Cloud Health Services, Part 1: Benefits and Complications
In response to the migration of health services to the cloud, vendors have been partnering with various organizations to gain a foothold in the market and to test out their solutions.
One of the cloud’s major selling points is security — but it is not as safe as it’s made out to be.
Google’s Healthcare Approach
Google Cloud “recently announced a significant expansion in HIPAA compliance across our portfolio of cloud products,” noted Joe Corkery, Google Cloud’s head of product healthcare and life sciences.
It also launched the Cloud Healthcare API to get around data interoperability issues.
The API works with leading industry standards, and provides DICOM-aware storage. This “can reduce the burden of IT management in medical imaging, in particular PACS migrations,” Corkery told the E-Commerce Times.
Google’s G Suite has been gaining adoption in the healthcare industry as a vehicle for HIPAA-compliant collaboration and data exchange, Corkery said, and Chrome “offers a variety of hardware options” for the healthcare industry.
Google Cloud supports various partners, including Google Brain, Verily Life Sciences and DeepMind, to deploy healthcare solutions on a global scale.
Google Cloud also has invested in genomics, and it offers the Google Genomics API. Further, its team has been working with other Google researchers to bring machine intelligence capabilities to medical imaging.
Google is “really building out the machine learning and neural nets,” Constellation Research Principal Analyst Ray Wang told the E-Commerce Times.
Google Cloud last week announced an agreement to acquire enterprise cloud migration technology provider Veleostrata, a move that will enable its customers to do the following:
- Adapt workloads on the fly for cloud execution;
- Migrate virtual machine-based workloads to and from the cloud; and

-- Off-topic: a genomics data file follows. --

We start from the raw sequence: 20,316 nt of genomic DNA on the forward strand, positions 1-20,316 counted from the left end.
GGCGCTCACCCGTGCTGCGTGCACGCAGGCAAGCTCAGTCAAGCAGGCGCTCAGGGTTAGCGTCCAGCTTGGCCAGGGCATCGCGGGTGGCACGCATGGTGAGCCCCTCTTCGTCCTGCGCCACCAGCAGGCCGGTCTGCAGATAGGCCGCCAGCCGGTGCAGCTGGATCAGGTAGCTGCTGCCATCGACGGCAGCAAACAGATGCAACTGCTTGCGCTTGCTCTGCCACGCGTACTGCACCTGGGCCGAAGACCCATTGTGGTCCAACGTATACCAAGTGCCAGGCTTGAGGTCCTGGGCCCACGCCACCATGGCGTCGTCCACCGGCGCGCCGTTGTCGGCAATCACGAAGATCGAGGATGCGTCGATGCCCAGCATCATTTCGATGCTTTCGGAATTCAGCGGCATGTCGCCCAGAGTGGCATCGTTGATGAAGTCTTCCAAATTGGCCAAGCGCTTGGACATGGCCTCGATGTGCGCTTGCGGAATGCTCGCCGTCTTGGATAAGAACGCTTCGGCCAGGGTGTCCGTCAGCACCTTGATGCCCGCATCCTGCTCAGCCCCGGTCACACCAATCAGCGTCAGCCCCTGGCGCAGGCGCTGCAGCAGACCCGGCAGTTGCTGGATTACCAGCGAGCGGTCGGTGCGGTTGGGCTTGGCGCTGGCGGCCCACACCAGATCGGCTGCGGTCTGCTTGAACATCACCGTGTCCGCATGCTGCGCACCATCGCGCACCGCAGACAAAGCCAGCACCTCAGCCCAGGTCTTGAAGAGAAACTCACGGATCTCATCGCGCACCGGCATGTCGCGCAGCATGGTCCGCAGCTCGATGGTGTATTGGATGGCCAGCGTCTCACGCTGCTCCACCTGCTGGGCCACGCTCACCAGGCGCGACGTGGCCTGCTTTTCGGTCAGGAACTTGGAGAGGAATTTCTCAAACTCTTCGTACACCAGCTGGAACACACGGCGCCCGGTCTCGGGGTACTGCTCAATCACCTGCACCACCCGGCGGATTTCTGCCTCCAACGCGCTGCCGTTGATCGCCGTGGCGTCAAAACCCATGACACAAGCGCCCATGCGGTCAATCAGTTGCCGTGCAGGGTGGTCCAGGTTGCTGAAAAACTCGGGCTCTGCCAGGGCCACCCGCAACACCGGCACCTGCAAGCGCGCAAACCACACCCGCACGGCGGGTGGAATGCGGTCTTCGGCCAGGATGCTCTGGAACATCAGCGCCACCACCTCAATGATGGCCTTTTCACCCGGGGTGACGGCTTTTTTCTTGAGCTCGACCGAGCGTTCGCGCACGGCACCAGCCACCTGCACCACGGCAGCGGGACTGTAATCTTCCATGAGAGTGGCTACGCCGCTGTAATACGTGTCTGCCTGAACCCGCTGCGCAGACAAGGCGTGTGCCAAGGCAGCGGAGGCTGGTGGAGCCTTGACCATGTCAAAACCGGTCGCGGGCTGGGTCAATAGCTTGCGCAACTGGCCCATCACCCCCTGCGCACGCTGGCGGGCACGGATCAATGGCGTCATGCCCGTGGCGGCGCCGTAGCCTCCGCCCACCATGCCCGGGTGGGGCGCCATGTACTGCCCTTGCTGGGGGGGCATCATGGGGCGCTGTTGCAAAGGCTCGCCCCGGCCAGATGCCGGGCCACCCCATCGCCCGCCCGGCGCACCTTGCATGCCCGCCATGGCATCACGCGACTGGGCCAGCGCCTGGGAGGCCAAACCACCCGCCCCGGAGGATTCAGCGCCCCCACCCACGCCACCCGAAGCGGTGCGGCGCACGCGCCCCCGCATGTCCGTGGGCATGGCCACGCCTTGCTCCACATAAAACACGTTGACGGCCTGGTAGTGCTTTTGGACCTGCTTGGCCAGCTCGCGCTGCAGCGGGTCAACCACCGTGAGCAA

- Easily control and automate where their data is held at all times.
Healthcare NExT is a planned series of collaborations between Microsoft’s AI and Research organization and healthcare partners, beginning with the University of Pittsburgh Medical Center.
Other collaborations from Healthcare NExT:
- HealthVault Insights, a research-based project that lets partners generate new insights about patient health;
- Microsoft Genomics, which uses an Azure-based genome analysis pipeline;
- An AI-based health chatbot project; and
- Project InnerEye, which uses machine learning to build automated tools for quantitative analysis of radiological images.
Microsoft also offers the Microsoft Office 365 Virtual Health Templates, powered by Skype for Business, to build healthcare solutions.
Microsoft earlier this year released the Azure Security and Compliance Blueprint for HIPAA/HITRUST Health Data and AI, which include reference architectures, compliance guidance and deployment scripts.
Apple’s Healthcare Moves
Apple in January updated its Health app in the iOS 11.3 beta with a feature that lets consumers see their medical records on their iPhones. Partners include John Hopkins Medicine, Cedars-Sinai and Penn Medicine.
The App Store offers more than 40,000 healthcare-related apps.
Apple also offers the CareKit and ResearchKit open source app building frameworks.